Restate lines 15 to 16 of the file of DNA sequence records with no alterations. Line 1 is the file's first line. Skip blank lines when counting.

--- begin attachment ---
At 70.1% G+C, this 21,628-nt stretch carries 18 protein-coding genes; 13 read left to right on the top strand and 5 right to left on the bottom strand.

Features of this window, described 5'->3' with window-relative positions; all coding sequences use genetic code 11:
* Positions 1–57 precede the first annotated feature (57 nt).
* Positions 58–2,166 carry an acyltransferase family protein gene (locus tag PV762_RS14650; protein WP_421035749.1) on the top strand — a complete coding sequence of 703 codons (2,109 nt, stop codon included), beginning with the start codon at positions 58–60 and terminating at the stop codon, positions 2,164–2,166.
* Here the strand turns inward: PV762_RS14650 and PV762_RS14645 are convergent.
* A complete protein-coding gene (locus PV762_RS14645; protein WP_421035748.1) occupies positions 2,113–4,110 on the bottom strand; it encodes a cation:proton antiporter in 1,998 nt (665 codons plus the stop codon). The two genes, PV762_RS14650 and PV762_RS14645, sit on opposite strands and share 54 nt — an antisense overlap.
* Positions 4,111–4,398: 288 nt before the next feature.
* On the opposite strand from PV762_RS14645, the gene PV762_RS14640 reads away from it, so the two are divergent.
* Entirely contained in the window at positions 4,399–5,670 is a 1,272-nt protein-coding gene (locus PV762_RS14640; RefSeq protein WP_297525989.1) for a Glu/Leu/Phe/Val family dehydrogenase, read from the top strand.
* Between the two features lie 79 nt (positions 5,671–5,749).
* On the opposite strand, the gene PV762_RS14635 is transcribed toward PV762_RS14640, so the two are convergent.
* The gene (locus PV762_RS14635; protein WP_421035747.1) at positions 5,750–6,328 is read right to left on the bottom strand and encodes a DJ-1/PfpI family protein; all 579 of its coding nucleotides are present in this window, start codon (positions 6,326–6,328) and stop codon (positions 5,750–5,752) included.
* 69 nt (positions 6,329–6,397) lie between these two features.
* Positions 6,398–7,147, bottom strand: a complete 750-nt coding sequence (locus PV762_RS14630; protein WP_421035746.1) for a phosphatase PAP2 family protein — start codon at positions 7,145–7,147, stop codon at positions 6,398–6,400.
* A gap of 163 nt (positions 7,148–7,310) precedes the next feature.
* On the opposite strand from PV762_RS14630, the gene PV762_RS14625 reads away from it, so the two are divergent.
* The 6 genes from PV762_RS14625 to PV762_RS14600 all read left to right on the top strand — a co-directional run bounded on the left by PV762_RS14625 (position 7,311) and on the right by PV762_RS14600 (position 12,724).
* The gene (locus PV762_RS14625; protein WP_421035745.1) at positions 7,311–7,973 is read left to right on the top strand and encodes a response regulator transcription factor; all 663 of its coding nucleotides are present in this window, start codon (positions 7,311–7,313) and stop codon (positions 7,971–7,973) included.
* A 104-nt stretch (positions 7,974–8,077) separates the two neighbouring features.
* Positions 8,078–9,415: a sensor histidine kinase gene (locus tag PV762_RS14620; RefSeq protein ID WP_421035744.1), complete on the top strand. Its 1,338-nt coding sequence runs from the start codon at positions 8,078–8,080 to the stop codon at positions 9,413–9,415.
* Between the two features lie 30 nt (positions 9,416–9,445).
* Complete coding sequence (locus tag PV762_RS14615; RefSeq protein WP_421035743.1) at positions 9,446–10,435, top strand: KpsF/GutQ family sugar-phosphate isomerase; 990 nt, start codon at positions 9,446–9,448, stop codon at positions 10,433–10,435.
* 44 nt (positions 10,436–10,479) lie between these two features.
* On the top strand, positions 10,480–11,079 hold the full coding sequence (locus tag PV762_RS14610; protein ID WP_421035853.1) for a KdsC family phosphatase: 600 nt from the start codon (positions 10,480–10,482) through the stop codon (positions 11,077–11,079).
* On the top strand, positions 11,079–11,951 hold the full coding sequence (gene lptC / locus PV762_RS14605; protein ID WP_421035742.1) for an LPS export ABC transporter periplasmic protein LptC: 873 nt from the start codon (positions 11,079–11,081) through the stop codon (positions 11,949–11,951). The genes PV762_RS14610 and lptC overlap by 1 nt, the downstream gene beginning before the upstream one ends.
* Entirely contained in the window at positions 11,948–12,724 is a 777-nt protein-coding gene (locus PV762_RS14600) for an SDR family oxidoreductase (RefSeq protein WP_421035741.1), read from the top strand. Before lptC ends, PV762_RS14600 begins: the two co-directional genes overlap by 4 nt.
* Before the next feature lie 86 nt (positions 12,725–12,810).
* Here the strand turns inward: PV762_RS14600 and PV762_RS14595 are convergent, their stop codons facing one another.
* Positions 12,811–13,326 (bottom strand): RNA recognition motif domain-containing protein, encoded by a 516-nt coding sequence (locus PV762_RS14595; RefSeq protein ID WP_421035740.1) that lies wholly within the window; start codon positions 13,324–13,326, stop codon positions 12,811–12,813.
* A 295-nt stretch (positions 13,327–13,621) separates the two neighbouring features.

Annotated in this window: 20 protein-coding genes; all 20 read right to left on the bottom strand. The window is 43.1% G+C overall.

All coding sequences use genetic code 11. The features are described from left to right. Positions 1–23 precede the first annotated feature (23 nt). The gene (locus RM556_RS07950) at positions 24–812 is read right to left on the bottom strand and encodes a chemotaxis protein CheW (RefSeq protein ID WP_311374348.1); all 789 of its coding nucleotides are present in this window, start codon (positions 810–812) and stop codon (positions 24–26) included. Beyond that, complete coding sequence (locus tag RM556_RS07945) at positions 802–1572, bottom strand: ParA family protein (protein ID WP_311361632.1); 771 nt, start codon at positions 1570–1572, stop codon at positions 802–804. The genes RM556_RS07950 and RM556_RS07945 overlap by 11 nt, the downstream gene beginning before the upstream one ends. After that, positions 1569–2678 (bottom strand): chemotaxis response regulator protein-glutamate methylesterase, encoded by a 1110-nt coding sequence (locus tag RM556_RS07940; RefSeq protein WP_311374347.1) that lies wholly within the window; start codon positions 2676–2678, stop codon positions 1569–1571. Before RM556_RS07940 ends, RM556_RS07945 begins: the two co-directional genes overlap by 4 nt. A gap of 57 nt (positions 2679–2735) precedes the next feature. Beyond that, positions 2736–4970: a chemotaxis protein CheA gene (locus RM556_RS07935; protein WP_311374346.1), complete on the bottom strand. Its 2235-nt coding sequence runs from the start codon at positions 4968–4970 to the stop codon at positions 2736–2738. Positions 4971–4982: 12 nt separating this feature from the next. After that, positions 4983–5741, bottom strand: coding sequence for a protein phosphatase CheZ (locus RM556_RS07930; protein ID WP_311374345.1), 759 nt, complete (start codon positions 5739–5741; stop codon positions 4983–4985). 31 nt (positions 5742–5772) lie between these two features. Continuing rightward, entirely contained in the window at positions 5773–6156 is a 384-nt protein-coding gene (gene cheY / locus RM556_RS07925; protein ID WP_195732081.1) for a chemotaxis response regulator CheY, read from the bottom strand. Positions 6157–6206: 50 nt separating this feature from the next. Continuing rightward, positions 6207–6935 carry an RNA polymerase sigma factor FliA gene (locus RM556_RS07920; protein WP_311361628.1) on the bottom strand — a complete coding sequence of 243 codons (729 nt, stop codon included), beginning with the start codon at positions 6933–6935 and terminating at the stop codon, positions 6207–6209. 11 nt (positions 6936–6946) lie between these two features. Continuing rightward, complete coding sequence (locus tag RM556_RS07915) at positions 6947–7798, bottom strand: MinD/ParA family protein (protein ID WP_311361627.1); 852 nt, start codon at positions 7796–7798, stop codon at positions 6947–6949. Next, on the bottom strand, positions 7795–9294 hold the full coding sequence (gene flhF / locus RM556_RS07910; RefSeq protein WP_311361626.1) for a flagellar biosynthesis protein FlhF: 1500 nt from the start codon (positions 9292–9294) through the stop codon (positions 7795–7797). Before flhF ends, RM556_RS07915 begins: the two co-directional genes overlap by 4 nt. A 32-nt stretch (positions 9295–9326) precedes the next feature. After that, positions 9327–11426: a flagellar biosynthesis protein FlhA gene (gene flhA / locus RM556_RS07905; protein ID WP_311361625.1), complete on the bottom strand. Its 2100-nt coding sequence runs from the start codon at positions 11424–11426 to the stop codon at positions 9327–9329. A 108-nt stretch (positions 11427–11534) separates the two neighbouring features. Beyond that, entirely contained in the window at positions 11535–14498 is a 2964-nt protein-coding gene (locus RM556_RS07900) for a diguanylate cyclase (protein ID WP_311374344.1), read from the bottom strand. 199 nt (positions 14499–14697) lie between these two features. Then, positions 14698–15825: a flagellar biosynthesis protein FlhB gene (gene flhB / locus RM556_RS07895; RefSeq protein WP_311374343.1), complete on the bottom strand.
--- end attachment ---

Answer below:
* A gap of 163 nt (positions 7,148–7,310) precedes the next feature.
* On the opposite strand from PV762_RS14630, the gene PV762_RS14625 reads away from it, so the two are divergent.